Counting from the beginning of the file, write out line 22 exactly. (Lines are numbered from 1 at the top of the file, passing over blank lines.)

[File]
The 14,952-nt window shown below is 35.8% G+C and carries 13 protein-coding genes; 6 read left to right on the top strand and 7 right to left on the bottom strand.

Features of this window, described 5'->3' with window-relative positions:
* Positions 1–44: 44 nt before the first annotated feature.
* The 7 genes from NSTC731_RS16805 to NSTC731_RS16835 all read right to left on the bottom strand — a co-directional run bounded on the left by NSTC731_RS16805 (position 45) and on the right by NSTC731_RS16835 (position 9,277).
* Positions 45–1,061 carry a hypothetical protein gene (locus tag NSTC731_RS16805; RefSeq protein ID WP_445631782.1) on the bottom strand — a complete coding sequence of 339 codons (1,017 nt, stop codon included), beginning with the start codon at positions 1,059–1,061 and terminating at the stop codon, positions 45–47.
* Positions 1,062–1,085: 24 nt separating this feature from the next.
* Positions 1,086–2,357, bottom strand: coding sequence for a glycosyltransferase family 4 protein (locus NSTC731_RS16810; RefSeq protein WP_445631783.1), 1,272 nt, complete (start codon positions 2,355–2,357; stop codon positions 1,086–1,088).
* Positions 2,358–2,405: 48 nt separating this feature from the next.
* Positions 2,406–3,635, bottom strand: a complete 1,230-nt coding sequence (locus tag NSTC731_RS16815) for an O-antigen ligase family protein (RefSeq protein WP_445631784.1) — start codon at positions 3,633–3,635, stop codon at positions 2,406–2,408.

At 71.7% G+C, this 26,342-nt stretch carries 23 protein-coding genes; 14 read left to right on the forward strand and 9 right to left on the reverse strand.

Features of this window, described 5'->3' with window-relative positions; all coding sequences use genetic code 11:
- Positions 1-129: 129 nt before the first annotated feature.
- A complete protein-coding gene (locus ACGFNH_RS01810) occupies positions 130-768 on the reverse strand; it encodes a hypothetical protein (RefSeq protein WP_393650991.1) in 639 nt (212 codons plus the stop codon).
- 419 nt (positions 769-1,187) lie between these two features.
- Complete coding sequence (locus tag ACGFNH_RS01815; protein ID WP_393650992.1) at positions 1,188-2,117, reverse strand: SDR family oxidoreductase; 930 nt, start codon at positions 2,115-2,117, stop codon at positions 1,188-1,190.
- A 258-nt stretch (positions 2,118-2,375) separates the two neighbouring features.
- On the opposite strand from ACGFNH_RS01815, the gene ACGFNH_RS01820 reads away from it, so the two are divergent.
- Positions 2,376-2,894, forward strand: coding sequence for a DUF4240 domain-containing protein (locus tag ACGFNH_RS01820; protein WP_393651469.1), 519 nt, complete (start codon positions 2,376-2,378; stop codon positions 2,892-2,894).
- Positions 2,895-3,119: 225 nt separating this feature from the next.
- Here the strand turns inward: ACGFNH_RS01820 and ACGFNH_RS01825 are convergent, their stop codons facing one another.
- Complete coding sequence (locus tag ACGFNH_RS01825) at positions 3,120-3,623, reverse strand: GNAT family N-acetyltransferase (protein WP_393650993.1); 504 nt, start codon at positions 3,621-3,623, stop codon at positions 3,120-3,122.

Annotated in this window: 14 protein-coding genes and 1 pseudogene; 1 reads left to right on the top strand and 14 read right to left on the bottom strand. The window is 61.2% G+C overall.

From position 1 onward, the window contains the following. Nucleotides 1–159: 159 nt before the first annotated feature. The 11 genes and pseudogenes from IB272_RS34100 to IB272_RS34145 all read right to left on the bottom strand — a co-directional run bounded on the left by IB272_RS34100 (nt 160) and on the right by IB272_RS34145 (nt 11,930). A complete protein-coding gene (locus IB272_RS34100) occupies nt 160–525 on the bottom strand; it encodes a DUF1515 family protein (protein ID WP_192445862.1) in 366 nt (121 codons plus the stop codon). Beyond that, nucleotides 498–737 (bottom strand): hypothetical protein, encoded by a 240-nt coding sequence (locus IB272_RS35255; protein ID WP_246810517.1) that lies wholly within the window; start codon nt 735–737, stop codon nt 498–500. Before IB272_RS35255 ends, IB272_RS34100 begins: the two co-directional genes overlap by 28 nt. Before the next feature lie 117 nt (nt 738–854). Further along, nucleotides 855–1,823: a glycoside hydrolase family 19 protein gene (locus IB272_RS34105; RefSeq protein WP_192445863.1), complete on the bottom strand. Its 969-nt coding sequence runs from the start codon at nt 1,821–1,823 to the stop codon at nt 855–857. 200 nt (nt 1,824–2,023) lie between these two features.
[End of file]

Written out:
Annotated in this window: 14 protein-coding genes and 1 pseudogene; 1 reads left to right on the top strand and 14 read right to left on the bottom strand. The window is 61.2% G+C overall.